You’ll hear little “pings” as your jars seal. Try not to touch the lids for 24 hours.

If any of your jars didn’t seal (there will be a “bubble” in the lid if this is the case), no worries. Just place the jars that didn’t seal in your refrigerator, and try to use them in the next month. Sealed jars can be placed in the pantry until they’re ready to use.

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Story and photos by Jessica Patrick. Lead photo by BellaEatsBooks.

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3 replies
  1. kat
    kat says:

    no you cant find the pectin ratio online. i have spent all winter researching canning strawberry jams and preserves. the only thin i found was a woman who said “hit and miss” you need to experiment with the pectin. well, i have ruined 15 pounds of berries. i grow them so it didnt cost money to get my berries, just my sweat. working in small batches i made first a bunch of poison, the second batch with twice as much pectin as the first, looked good tasted good hot, and smelled heavenly and reminded me of grandmas farm as a child. i opened it a few days later, cause i wanted a pb&j! it tastes …ok but its so thick you cant spread it on bread! what is the ratio?!?!?!?!?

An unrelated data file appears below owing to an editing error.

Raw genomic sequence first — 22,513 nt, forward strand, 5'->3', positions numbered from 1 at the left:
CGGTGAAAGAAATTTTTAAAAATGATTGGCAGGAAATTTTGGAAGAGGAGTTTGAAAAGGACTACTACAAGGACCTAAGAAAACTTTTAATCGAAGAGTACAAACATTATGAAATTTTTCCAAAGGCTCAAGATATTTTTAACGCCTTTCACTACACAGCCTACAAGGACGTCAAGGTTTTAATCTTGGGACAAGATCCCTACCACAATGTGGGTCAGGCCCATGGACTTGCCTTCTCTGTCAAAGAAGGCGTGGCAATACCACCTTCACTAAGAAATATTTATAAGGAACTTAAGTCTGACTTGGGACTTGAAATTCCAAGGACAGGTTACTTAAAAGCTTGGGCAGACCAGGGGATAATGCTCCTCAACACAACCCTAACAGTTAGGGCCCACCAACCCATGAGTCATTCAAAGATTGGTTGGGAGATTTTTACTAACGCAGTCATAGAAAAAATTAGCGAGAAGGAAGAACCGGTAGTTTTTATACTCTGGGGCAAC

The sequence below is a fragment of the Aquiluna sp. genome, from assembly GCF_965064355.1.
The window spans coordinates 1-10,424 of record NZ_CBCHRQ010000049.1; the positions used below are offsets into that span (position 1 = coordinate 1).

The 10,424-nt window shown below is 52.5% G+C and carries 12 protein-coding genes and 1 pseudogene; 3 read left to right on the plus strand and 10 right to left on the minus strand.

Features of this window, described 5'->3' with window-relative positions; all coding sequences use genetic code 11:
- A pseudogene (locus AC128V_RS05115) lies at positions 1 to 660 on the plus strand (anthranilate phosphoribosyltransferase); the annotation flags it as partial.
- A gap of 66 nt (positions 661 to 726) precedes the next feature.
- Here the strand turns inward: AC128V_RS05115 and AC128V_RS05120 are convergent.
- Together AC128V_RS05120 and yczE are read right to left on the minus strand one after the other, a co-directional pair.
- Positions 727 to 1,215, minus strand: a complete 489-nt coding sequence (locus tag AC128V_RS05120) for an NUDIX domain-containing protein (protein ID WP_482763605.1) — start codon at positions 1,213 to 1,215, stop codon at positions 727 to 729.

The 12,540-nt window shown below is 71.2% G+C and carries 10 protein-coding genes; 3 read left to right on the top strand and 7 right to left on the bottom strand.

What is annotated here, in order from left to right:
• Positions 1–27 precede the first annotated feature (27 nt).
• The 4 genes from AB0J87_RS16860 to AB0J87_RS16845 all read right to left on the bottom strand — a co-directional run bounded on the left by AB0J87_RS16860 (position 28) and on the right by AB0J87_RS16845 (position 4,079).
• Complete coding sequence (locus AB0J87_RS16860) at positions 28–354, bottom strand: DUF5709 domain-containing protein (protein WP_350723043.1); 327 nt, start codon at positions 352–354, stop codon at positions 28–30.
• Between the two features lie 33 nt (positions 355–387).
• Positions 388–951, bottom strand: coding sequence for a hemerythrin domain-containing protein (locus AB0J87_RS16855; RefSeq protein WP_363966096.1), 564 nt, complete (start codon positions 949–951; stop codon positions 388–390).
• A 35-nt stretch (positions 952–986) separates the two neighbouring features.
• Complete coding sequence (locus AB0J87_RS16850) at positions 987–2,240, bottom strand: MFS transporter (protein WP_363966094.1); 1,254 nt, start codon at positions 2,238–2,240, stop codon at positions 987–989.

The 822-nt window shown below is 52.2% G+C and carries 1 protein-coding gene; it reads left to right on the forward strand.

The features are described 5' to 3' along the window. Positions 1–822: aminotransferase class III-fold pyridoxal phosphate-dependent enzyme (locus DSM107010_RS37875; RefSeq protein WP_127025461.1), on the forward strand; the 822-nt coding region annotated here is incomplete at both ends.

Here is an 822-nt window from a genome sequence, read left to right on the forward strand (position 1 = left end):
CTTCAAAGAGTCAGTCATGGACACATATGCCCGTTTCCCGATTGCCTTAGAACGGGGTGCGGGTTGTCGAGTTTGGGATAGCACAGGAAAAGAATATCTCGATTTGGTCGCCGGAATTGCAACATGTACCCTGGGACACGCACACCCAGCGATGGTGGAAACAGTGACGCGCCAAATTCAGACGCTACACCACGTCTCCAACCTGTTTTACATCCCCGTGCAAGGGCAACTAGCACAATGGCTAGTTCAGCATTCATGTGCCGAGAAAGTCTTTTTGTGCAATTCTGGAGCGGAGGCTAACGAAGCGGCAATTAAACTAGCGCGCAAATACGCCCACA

• Jessica Patrick
      Jessica Patrick says:

      Kat, I use a strawberry preserves ratio from Ball (the brand that makes the canning jars).
      Here’s the link to the recipe, but it calls for 5 cups of crushed strawberries (about 5 pounds), 6 tablespoons of pectin and 7 cups of sugar.

  2. Aleesha Bake
    Aleesha Bake says:

    I LOVE strawberry jam/preserves! Our family goes through about a Jar a week, so I have to make tons every year. I have a low sugar recipe on my website if you are interested. I use 10 cups berries, 8 TBSP pectin(the low sugar kind), and 3 1/2 cups of sugar. WAY less sugar and it sets up beautifully! 🙂 I tested it with less pectin/sugar and found that this ratio works the best 🙂
    everyday-creative.com if you are interested 🙂